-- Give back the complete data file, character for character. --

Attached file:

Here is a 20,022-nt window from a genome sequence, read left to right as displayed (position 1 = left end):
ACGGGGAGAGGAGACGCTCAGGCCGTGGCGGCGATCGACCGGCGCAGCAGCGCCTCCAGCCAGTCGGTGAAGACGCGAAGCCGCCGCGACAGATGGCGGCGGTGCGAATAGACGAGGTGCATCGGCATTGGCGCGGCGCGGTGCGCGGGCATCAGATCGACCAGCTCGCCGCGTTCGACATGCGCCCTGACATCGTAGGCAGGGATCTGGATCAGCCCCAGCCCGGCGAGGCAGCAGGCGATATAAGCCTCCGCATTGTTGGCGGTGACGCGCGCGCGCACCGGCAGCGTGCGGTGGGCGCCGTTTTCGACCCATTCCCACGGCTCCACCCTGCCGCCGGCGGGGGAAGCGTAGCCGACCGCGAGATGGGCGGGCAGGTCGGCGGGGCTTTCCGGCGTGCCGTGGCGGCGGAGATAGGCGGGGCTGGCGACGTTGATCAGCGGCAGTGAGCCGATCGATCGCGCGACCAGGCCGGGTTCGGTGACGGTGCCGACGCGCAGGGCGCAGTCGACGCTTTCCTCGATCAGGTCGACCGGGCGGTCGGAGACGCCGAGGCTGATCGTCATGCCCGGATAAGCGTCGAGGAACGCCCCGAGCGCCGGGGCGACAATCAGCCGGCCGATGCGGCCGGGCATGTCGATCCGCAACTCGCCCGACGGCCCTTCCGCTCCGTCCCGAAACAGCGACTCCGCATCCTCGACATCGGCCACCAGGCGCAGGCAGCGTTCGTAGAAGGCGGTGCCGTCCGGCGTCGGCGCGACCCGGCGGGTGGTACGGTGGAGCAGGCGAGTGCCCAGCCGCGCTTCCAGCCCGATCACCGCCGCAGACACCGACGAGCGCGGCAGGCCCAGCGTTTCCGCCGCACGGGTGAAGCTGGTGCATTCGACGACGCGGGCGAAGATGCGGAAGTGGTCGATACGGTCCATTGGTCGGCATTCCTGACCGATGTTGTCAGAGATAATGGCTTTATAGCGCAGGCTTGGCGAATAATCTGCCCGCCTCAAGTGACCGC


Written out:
Here is a 20,022-nt window from a genome sequence, read left to right as displayed (position 1 = left end):
ACGGGGAGAGGAGACGCTCAGGCCGTGGCGGCGATCGACCGGCGCAGCAGCGCCTCCAGCCAGTCGGTGAAGACGCGAAGCCGCCGCGACAGATGGCGGCGGTGCGAATAGACGAGGTGCATCGGCATTGGCGCGGCGCGGTGCGCGGGCATCAGATCGACCAGCTCGCCGCGTTCGACATGCGCCCTGACATCGTAGGCAGGGATCTGGATCAGCCCCAGCCCGGCGAGGCAGCAGGCGATATAAGCCTCCGCATTGTTGGCGGTGACGCGCGCGCGCACCGGCAGCGTGCGGTGGGCGCCGTTTTCGACCCATTCCCACGGCTCCACCCTGCCGCCGGCGGGGGAAGCGTAGCCGACCGCGAGATGGGCGGGCAGGTCGGCGGGGCTTTCCGGCGTGCCGTGGCGGCGGAGATAGGCGGGGCTGGCGACGTTGATCAGCGGCAGTGAGCCGATCGATCGCGCGACCAGGCCGGGTTCGGTGACGGTGCCGACGCGCAGGGCGCAGTCGACGCTTTCCTCGATCAGGTCGACCGGGCGGTCGGAGACGCCGAGGCTGATCGTCATGCCCGGATAAGCGTCGAGGAACGCCCCGAGCGCCGGGGCGACAATCAGCCGGCCGATGCGGCCGGGCATGTCGATCCGCAACTCGCCCGACGGCCCTTCCGCTCCGTCCCGAAACAGCGACTCCGCATCCTCGACATCGGCCACCAGGCGCAGGCAGCGTTCGTAGAAGGCGGTGCCGTCCGGCGTCGGCGCGACCCGGCGGGTGGTACGGTGGAGCAGGCGAGTGCCCAGCCGCGCTTCCAGCCCGATCACCGCCGCAGACACCGACGAGCGCGGCAGGCCCAGCGTTTCCGCCGCACGGGTGAAGCTGGTGCATTCGACGACGCGGGCGAAGATGCGGAAGTGGTCGATACGGTCCATTGGTCGGCATTCCTGACCGATGTTGTCAGAGATAATGGCTTTATAGCGCAGGCTTGGCGAATAATCTGCCCGCCTCAAGTGACCGC